May 29, 2014 / By Taylor Blog
In case there was ever any doubt, we can now officially say: Facebook is listening. In late May, Facebook not-so-quietly announced a new opt-in feature that can recognize television shows, movies and songs using your mobile phone’s microphone. That data is then used to pre-populate a post, at the user’s request, with program details. If the end user decides not to share the post, Facebook will anonymously hold onto the data to better understand the number of viewers for particular shows. So why is this significant for a social media giant known for big data? Even if a few hundred thousand – a fraction of a fraction of total Facebook users – opt in, the subsequent “insights and psychographic data… verifying they are watching TV is roughly 10x larger than the current Nielsen sample size” according to Lost Remote. The value of this data from a second screen content marketing perspective? Priceless.
The announcement is the latest in the battle for social advertising dollars among continuously growing and changing competition. Twitter has been the gold standard, leading the pack from an investment and technology standpoint. In fact, Mashable noted that “Twitter mentioned the word ‘television’ more than 40 times in the paperwork it filed to go public last year.” Since then, the microblogging platform has acquired startups and released a series of new products to continue driving market share for social TV. Further, a partnership with Nielsen Social has shed light on the demographics behind those tweeting about television shows and, more importantly, who is potentially reading those tweets. Still, it does not currently have an audio-matching feature to directly compete with Facebook’s new feature.
Additionally, there are two newcomers making waves in the cluttered social TV landscape. Tumblr is proving to be a contender in the race to become the next big social TV powerhouse. Last month, the re-blogging platform released a study claiming that in one 11-day window, it hosted more television-related chatter than Twitter. From a strategic analytics partnership with Spredfast to a new original show on the FYI Network, Pinterest too has started to lay the foundation to become a major player in the space.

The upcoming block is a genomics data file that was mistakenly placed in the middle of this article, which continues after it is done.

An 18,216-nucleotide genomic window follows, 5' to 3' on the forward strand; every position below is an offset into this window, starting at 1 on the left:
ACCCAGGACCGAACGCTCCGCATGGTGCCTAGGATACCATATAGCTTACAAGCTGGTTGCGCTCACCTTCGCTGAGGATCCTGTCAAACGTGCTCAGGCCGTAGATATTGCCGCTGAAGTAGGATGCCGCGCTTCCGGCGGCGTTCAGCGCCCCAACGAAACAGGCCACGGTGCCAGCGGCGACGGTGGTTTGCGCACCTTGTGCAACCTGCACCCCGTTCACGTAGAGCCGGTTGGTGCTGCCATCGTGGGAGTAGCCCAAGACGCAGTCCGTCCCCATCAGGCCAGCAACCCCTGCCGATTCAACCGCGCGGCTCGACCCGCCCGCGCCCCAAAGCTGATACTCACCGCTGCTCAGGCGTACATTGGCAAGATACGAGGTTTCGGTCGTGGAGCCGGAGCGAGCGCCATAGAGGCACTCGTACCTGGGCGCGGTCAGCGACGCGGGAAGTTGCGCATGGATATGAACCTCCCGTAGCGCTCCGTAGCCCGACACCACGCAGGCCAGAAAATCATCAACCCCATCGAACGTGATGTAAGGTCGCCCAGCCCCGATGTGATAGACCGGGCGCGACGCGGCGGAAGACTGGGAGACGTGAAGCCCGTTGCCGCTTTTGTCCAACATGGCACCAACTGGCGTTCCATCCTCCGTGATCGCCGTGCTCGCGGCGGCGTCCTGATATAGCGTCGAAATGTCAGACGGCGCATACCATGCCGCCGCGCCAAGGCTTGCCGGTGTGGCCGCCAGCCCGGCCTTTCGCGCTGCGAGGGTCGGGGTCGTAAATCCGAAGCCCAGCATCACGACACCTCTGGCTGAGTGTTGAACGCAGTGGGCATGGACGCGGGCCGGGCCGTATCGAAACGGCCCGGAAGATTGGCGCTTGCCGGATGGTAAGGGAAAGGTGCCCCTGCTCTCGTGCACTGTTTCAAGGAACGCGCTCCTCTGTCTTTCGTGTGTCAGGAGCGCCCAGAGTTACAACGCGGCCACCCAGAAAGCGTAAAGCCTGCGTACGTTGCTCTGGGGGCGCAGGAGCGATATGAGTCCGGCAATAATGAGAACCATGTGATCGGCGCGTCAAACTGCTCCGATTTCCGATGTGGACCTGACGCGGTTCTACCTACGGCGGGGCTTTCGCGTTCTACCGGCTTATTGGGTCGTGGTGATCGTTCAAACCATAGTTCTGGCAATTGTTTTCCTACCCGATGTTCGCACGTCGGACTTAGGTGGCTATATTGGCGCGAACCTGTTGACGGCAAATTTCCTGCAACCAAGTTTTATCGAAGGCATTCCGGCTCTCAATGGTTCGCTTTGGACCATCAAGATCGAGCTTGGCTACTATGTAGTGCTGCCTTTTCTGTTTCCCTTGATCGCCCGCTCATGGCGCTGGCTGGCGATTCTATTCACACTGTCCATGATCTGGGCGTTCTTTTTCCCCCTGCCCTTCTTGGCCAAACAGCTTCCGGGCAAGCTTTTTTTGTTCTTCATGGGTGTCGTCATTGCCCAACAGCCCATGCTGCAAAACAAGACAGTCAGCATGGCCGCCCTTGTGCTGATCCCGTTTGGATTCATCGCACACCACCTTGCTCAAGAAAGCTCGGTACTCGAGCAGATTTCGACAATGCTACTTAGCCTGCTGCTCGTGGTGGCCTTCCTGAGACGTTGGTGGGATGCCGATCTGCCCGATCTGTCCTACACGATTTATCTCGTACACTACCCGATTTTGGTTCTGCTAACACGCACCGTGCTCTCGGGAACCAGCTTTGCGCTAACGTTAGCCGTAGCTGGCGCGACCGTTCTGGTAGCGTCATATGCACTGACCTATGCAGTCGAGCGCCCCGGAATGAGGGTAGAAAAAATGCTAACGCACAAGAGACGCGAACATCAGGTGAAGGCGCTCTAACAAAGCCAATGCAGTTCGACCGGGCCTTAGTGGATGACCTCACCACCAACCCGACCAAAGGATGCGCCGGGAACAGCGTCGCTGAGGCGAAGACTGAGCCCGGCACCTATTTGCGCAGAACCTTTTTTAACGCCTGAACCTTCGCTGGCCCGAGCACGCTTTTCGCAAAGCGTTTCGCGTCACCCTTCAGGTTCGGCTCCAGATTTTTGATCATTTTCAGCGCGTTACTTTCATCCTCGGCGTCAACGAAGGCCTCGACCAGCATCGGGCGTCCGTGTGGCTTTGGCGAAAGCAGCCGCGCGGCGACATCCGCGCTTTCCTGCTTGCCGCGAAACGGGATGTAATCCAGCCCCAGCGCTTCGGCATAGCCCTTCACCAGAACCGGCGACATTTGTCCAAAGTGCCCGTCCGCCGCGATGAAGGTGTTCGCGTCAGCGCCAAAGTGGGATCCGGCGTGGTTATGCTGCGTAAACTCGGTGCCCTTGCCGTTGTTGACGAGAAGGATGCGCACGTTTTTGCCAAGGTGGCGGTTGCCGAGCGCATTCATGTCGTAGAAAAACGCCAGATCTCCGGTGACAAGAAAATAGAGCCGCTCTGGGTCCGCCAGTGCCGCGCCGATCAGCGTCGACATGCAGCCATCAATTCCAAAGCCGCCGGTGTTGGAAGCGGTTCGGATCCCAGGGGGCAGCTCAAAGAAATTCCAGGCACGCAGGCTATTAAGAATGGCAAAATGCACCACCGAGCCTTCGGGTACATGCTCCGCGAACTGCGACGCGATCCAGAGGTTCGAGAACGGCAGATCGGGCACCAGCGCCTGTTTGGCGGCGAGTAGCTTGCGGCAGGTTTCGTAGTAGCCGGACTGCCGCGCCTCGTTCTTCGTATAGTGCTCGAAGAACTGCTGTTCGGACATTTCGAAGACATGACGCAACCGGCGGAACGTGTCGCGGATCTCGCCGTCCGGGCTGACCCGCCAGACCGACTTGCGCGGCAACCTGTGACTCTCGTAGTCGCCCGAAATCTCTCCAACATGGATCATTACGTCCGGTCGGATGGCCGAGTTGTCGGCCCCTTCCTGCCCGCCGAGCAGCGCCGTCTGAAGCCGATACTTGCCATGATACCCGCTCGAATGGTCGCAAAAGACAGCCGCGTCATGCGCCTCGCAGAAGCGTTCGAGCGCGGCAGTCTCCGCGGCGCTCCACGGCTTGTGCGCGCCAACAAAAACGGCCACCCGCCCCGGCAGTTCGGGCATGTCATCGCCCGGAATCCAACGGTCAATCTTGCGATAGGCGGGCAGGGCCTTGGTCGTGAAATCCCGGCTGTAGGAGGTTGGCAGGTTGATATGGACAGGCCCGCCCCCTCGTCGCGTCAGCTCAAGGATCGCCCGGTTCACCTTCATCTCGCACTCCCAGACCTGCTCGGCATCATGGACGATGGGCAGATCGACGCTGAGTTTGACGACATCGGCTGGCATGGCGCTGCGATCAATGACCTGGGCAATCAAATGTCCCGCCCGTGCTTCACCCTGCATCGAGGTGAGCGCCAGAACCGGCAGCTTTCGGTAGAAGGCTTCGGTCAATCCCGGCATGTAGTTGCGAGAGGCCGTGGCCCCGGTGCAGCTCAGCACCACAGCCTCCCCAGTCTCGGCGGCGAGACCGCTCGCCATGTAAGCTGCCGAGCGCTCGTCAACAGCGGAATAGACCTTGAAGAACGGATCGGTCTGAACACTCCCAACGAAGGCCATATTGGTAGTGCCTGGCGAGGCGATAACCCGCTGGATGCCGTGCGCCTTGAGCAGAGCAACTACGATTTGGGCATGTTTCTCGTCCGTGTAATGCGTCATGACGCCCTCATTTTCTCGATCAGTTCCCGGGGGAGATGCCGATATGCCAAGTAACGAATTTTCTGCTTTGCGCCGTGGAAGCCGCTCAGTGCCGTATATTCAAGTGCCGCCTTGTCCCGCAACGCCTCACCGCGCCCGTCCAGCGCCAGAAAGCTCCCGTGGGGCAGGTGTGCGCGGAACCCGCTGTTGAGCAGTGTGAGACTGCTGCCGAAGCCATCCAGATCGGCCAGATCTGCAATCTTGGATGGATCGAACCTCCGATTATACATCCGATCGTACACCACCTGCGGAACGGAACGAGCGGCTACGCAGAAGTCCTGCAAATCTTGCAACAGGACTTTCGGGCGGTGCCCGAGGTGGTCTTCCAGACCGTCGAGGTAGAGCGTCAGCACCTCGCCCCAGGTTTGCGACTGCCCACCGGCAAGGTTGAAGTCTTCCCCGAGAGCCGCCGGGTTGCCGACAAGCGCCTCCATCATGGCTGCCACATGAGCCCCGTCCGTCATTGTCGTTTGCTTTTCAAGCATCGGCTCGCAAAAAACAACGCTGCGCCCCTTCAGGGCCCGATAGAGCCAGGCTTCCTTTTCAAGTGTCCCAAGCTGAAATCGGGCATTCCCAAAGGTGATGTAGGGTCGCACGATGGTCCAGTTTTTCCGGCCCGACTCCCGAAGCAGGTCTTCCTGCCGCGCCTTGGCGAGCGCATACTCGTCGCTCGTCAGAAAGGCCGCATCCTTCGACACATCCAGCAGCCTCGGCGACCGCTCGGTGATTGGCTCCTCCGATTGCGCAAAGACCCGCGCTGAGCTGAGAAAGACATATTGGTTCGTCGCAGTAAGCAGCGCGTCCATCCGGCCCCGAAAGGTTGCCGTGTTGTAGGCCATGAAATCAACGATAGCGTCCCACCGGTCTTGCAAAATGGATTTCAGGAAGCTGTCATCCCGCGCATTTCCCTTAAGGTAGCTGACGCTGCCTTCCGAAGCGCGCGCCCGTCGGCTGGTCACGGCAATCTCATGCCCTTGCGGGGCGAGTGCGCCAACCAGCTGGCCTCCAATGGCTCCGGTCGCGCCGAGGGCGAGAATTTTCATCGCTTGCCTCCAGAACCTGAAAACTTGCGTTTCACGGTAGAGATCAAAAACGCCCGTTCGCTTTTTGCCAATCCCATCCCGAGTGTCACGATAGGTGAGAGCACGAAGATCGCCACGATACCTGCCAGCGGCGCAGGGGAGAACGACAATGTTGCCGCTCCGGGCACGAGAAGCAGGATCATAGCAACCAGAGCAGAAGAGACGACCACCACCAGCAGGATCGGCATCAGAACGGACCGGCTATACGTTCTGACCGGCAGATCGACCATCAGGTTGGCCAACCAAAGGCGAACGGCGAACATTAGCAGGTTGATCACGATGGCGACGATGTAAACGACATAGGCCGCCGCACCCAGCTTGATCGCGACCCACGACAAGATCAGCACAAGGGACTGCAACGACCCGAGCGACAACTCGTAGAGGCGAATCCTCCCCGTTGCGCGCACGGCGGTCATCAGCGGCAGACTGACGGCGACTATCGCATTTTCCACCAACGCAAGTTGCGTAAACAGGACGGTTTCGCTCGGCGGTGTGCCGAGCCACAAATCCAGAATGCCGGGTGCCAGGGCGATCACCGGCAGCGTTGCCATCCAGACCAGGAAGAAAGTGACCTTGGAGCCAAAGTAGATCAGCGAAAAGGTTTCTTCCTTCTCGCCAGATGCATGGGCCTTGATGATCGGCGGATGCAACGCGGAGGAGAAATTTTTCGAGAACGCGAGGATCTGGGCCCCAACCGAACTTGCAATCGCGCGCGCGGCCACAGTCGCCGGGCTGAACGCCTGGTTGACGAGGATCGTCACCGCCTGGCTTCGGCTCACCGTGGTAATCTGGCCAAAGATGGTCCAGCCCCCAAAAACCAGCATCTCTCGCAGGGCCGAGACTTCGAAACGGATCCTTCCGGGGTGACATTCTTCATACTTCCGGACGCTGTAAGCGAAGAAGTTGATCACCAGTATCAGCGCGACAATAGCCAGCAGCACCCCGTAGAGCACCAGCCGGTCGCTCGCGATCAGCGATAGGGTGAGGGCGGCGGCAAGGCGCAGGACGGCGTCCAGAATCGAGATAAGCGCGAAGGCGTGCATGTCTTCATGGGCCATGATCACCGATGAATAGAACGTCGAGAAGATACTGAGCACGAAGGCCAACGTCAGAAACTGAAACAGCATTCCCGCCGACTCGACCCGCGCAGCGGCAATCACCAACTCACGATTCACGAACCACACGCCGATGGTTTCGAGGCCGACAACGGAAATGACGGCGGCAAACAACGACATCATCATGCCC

It’s clear that social television continues to penetrate American households. For brands, this opens the door to engage in deep, meaningful conversation with consumers across screens, a practice already employed by television networks. As the technology improves, so does the means for capturing rich data. In turn, we’ll likely seen a dramatic change in the way brands are able to provide viewers with rich, targeted content across multiple screens. Perhaps the most exciting is the potential to integrate live television with synchronized second screen experiences. That, combined with the addition of the world’s largest social network’s recently-launched listening tool, brings a whole new level of scale and opportunity to the real-time content marketing mix.